July 31, 2014 / by / 0 Comment

To compliment the “hKUDOS goes travelling” theme, I have decided to write about my short trip to Japan after my two month-long internship in New York. Originally, nothing struck me as being interesting enough to really write an extensive blog about. Yes, I could write about being a New Yorker and being a tourist and how this unspoken feud would never end. Yes, I could write about spending all my parent’s money on things that I don’t really need. But would you children really read this post?

So it took a while for some proper inspiration to strike. And I decided to hit up one of my very best sources of inspiration… ‘Tumblr’. You’re probably thinking, “oh wow… what a hipster… you think you’re so cool… you’re one of those sad teenagers that never leaves their house…”, in a way yes… Tumblr does become a common past time (e.g. to pretend I’m texting someone important when I am in fact very alone). I’m the type that occasionally goes on ‘Tumblr’ for laughs, checking in on what this insanely creative and downright hilarious community is up to (I mean I only have 28 followers, 20 of them aren’t actually active…). While scrolling through my phone, I came across this post that reminded me of my short trip to Tokyo. This was an image with a little bobby pin inside a small ziplock bag, which was attached to a card that said,

“When processing your laundry, the enclosed items were found within your garments. We are pleased to return it to you. Thank you.”

Or please refer to fig. 1.0 (image at the beginning of the post)

Underneath was the author of this post and his/her gushing about how in love they were with the awfully caring Japanese community. In which, he/she regarded as the “J-Treatment”.

After seeing this post, I thought to myself, I couldn’t agree more! I believe, this so-called “J-Treatment” defines, quite perfectly, the caring and loving sentiment that beams from each and every single corner of the Japan community.

My short time in Japan was quite evident of this “J-Treatment” itself. I’ve had sales persons from shops chase me down to return a pair of sunglasses that I left in their changing rooms. Not to mention, it was the same shop where I tried on a million different things and failed to buy a single one of them. Likewise, having grandmothers bend over in the train to help me pick up the ticket that I’ve dropped.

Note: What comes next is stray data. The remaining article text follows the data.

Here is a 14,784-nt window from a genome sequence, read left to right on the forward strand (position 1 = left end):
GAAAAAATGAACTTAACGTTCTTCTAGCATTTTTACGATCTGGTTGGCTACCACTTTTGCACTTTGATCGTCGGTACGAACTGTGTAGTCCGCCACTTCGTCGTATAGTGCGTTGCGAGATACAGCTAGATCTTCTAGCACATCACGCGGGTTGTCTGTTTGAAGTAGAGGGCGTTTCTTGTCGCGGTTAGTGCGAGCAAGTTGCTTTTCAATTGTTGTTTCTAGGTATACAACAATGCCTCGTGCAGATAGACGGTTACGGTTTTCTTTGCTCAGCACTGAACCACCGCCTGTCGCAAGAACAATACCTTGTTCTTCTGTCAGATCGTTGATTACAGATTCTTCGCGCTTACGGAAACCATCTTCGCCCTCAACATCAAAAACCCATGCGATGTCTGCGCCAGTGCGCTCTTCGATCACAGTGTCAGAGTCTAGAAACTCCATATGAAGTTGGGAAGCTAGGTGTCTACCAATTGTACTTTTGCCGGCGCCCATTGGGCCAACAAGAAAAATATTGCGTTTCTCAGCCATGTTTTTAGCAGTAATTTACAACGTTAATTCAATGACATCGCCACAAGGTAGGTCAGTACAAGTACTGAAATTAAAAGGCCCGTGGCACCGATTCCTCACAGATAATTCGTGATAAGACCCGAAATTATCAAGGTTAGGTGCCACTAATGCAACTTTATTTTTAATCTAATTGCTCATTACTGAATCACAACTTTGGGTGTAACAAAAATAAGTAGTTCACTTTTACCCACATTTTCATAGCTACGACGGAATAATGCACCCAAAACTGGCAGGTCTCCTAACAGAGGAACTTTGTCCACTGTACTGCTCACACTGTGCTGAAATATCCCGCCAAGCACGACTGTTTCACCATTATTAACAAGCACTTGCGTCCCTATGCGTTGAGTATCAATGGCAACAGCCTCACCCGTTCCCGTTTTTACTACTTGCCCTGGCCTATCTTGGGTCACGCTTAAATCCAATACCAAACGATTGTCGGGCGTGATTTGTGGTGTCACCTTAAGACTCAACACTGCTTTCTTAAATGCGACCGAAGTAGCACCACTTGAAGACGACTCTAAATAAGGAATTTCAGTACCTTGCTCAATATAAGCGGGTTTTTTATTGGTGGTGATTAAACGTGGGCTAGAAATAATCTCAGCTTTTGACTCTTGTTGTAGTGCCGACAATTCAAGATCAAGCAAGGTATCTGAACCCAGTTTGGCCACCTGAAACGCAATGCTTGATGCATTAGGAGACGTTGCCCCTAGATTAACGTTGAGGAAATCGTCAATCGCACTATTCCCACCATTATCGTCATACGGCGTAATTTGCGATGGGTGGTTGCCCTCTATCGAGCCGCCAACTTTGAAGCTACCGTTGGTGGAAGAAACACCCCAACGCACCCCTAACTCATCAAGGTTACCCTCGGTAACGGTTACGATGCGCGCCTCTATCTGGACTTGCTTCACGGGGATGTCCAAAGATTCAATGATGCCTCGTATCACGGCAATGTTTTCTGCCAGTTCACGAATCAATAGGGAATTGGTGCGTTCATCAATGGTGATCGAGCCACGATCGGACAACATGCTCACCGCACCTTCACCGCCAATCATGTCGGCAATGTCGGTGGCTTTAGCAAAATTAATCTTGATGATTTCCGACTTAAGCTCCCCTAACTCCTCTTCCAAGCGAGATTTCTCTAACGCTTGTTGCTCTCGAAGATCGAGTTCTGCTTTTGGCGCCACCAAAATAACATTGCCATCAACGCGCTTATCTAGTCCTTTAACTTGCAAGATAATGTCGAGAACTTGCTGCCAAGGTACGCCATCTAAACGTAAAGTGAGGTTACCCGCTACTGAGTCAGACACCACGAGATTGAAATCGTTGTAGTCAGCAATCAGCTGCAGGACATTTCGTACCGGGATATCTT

Not only does this generosity exist in public, but it is also evident in the brilliantly thought-out designs for some of the best products this world has ever seen. You could expect, after a long day of exploring the city on foot, or fishing and digging through piles and piles of clothes in thrift shops for fashion gems, to be welcomed back by your automated bidet in your bathroom, which I consider heavenly.

Also, we all have to thank the godly invention of ‘Nintendos’ and ‘cooking mama’. Hands down one of the best games that has ever walked this planet, even though you look like a crazy person stabbing their own ‘Nintendo’ to death while trying your very best to be “just as good as mama” at chopping onions. Although ‘Nintendos’ were the epitome of “cool”, but 80s and 90s and may be some 21st century kids will forever reserve a spot for their very own ‘Nintendo’ gaming console in their childhood hall of fame.

The sense of generosity is just so strong throughout the entire Japan that it is impossible to avoid. It is as though the “J-Treatment” is standing right in front of me and saying…

“After a long, hard day of work, allow yourself to be pampered by…”

- Long pause -

(wait for it… wait for it…)

“The J-Treatment.”



Sadly, I feel as though this “J-Treatment” does not get the attention that it deserves. When we think of Japan, we, especially Hong Kongers immediately associate Japan with mouth-watering food, emotionally brilliant Japanese dramas and it being the fashion-capital of Asia. Similarly, we are often drawn towards their extremely insensitive but always entertaining game shows, featuring people falling flat on their face and other types of in-game failures. To me, all of these different alluring aspects of Japan masquerades the one element that makes Japan different from any other country or culture on this planet, the “J-Treatment”.

I’m not saying that we should all strive to be like Japan in terms of care, but to me, this is what differentiates my holidays to Japan from any of the other holidays I’ve been on. Usually, I’d expect a large price tag attached to this kind of hospitality, but in Japan, hospitality is not a price, it’s something that is rightfully yours. And it will always be something that will forever draw me back to this marvellous island in the pacific.